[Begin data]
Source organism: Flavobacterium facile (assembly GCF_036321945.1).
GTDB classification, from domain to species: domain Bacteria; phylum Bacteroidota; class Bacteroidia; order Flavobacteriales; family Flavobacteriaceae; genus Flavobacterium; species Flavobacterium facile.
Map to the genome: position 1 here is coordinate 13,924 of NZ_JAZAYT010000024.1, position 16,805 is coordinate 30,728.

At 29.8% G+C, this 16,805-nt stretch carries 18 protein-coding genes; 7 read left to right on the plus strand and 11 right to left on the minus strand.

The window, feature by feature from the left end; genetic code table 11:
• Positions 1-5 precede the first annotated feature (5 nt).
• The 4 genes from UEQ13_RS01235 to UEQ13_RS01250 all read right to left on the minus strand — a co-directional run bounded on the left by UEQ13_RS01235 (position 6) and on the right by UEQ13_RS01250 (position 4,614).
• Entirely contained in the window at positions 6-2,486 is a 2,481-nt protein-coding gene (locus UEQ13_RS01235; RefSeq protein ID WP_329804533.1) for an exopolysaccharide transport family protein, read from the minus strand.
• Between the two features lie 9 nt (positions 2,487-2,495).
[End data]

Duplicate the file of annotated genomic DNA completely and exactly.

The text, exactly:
Source organism: Flavobacterium facile (assembly GCF_036321945.1).
GTDB classification, from domain to species: domain Bacteria; phylum Bacteroidota; class Bacteroidia; order Flavobacteriales; family Flavobacteriaceae; genus Flavobacterium; species Flavobacterium facile.
Map to the genome: position 1 here is coordinate 13,924 of NZ_JAZAYT010000024.1, position 16,805 is coordinate 30,728.

At 29.8% G+C, this 16,805-nt stretch carries 18 protein-coding genes; 7 read left to right on the plus strand and 11 right to left on the minus strand.

The window, feature by feature from the left end; genetic code table 11:
• Positions 1-5 precede the first annotated feature (5 nt).
• The 4 genes from UEQ13_RS01235 to UEQ13_RS01250 all read right to left on the minus strand — a co-directional run bounded on the left by UEQ13_RS01235 (position 6) and on the right by UEQ13_RS01250 (position 4,614).
• Entirely contained in the window at positions 6-2,486 is a 2,481-nt protein-coding gene (locus UEQ13_RS01235; RefSeq protein ID WP_329804533.1) for an exopolysaccharide transport family protein, read from the minus strand.
• Between the two features lie 9 nt (positions 2,487-2,495).